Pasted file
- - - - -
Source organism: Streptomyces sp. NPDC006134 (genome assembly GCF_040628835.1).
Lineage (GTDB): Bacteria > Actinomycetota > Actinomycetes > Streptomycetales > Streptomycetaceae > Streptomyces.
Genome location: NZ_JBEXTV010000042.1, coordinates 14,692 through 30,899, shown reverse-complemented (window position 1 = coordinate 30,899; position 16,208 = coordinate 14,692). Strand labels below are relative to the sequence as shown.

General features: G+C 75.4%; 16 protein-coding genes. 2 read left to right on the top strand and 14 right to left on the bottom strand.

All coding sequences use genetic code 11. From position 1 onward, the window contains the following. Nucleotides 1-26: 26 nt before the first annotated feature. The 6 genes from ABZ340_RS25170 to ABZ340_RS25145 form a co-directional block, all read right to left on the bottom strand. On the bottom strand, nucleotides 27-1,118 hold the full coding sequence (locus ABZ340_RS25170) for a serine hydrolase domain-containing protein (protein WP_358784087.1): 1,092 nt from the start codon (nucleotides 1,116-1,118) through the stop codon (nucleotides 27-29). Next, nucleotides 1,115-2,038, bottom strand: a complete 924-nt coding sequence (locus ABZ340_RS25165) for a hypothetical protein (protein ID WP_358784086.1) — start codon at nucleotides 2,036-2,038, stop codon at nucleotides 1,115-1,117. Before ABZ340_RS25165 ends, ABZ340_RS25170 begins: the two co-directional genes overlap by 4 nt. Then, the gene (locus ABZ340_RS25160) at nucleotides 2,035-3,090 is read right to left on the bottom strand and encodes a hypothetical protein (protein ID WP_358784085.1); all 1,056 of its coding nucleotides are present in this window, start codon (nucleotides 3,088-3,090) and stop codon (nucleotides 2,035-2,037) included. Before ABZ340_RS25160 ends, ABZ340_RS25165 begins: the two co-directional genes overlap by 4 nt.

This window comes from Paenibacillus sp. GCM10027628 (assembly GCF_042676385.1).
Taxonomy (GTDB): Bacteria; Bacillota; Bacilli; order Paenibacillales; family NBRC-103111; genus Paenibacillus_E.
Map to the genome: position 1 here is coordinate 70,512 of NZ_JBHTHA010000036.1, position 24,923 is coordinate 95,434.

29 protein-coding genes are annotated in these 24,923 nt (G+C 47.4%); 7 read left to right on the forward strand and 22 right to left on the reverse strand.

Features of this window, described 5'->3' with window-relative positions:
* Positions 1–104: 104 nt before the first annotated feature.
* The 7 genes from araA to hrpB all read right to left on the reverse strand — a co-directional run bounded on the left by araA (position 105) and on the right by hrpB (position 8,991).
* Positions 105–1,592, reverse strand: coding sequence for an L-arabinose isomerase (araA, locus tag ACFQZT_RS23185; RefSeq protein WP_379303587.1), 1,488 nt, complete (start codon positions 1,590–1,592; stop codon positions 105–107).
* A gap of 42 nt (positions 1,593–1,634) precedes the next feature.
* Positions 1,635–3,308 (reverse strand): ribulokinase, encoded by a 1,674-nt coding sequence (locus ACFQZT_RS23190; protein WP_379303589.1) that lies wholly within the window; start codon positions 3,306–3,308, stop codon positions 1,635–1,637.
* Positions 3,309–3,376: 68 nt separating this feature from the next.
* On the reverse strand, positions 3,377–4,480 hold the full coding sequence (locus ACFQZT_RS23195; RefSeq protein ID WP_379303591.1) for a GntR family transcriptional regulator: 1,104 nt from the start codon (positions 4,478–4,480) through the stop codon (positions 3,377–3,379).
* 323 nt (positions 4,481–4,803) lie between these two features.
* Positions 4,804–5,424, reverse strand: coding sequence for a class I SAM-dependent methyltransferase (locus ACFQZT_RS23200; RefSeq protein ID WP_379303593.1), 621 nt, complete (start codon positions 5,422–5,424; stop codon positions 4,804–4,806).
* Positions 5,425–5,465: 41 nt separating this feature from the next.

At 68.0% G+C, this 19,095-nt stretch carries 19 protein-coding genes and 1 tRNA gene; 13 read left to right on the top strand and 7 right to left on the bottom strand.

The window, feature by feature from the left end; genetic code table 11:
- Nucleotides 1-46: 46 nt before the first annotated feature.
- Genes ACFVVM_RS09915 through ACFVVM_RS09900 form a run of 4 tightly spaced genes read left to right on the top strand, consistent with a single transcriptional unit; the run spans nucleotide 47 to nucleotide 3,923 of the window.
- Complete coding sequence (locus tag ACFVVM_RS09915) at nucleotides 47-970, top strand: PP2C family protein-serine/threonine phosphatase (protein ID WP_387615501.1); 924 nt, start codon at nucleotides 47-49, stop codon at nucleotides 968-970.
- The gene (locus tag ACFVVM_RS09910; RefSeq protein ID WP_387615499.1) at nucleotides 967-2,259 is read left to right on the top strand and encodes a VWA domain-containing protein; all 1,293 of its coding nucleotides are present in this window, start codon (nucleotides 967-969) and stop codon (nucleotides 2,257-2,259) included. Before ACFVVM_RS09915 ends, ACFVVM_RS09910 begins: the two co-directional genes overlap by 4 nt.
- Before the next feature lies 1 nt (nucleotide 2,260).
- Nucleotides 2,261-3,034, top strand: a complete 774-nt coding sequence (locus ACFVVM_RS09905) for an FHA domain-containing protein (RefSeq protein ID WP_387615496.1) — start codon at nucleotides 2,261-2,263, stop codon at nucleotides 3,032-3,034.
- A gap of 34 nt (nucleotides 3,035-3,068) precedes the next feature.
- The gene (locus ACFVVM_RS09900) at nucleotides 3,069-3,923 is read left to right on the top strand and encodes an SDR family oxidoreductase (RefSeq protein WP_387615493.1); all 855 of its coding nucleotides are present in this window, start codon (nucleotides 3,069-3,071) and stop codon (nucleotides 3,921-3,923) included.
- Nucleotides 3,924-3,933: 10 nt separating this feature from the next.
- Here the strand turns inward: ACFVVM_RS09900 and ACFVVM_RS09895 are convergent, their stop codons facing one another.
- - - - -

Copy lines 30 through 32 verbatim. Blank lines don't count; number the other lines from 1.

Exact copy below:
- The gene (locus ACFVVM_RS09900) at nucleotides 3,069-3,923 is read left to right on the top strand and encodes an SDR family oxidoreductase (RefSeq protein WP_387615493.1); all 855 of its coding nucleotides are present in this window, start codon (nucleotides 3,069-3,071) and stop codon (nucleotides 3,921-3,923) included.
- Nucleotides 3,924-3,933: 10 nt separating this feature from the next.
- Here the strand turns inward: ACFVVM_RS09900 and ACFVVM_RS09895 are convergent, their stop codons facing one another.